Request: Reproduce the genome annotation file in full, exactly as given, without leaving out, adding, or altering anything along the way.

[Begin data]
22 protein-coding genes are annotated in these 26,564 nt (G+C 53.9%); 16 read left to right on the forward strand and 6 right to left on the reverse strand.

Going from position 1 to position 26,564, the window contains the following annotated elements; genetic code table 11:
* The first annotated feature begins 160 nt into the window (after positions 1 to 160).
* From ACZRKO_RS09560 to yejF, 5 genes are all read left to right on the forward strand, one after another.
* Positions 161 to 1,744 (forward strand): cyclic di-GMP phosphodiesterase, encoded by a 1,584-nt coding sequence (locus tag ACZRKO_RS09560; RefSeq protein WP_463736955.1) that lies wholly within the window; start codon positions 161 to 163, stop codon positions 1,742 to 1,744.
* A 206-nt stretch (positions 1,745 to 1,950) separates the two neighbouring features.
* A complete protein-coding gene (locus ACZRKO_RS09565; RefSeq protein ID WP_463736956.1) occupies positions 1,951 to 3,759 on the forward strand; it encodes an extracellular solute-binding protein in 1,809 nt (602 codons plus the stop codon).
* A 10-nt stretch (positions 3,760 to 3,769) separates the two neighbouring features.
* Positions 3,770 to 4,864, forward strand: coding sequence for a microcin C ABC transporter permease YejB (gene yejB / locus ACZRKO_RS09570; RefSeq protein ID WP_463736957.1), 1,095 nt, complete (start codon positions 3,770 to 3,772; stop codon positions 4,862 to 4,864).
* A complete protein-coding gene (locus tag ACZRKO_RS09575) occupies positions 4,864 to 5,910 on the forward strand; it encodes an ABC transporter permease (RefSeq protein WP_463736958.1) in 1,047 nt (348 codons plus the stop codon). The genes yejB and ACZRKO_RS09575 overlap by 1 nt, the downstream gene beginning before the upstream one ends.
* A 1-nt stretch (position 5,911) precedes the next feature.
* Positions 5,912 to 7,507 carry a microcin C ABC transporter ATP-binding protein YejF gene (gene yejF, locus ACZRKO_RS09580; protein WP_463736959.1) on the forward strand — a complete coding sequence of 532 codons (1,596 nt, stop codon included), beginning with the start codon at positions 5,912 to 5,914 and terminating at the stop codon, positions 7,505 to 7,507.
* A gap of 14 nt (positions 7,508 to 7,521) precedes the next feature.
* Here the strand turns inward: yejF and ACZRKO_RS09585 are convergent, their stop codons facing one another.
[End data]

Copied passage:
22 protein-coding genes are annotated in these 26,564 nt (G+C 53.9%); 16 read left to right on the forward strand and 6 right to left on the reverse strand.

Going from position 1 to position 26,564, the window contains the following annotated elements; genetic code table 11:
* The first annotated feature begins 160 nt into the window (after positions 1 to 160).
* From ACZRKO_RS09560 to yejF, 5 genes are all read left to right on the forward strand, one after another.
* Positions 161 to 1,744 (forward strand): cyclic di-GMP phosphodiesterase, encoded by a 1,584-nt coding sequence (locus tag ACZRKO_RS09560; RefSeq protein WP_463736955.1) that lies wholly within the window; start codon positions 161 to 163, stop codon positions 1,742 to 1,744.
* A 206-nt stretch (positions 1,745 to 1,950) separates the two neighbouring features.
* A complete protein-coding gene (locus ACZRKO_RS09565; RefSeq protein ID WP_463736956.1) occupies positions 1,951 to 3,759 on the forward strand; it encodes an extracellular solute-binding protein in 1,809 nt (602 codons plus the stop codon).
* A 10-nt stretch (positions 3,760 to 3,769) separates the two neighbouring features.
* Positions 3,770 to 4,864, forward strand: coding sequence for a microcin C ABC transporter permease YejB (gene yejB / locus ACZRKO_RS09570; RefSeq protein ID WP_463736957.1), 1,095 nt, complete (start codon positions 3,770 to 3,772; stop codon positions 4,862 to 4,864).
* A complete protein-coding gene (locus tag ACZRKO_RS09575) occupies positions 4,864 to 5,910 on the forward strand; it encodes an ABC transporter permease (RefSeq protein WP_463736958.1) in 1,047 nt (348 codons plus the stop codon). The genes yejB and ACZRKO_RS09575 overlap by 1 nt, the downstream gene beginning before the upstream one ends.
* A 1-nt stretch (position 5,911) precedes the next feature.
* Positions 5,912 to 7,507 carry a microcin C ABC transporter ATP-binding protein YejF gene (gene yejF, locus ACZRKO_RS09580; protein WP_463736959.1) on the forward strand — a complete coding sequence of 532 codons (1,596 nt, stop codon included), beginning with the start codon at positions 5,912 to 5,914 and terminating at the stop codon, positions 7,505 to 7,507.
* A gap of 14 nt (positions 7,508 to 7,521) precedes the next feature.
* Here the strand turns inward: yejF and ACZRKO_RS09585 are convergent, their stop codons facing one another.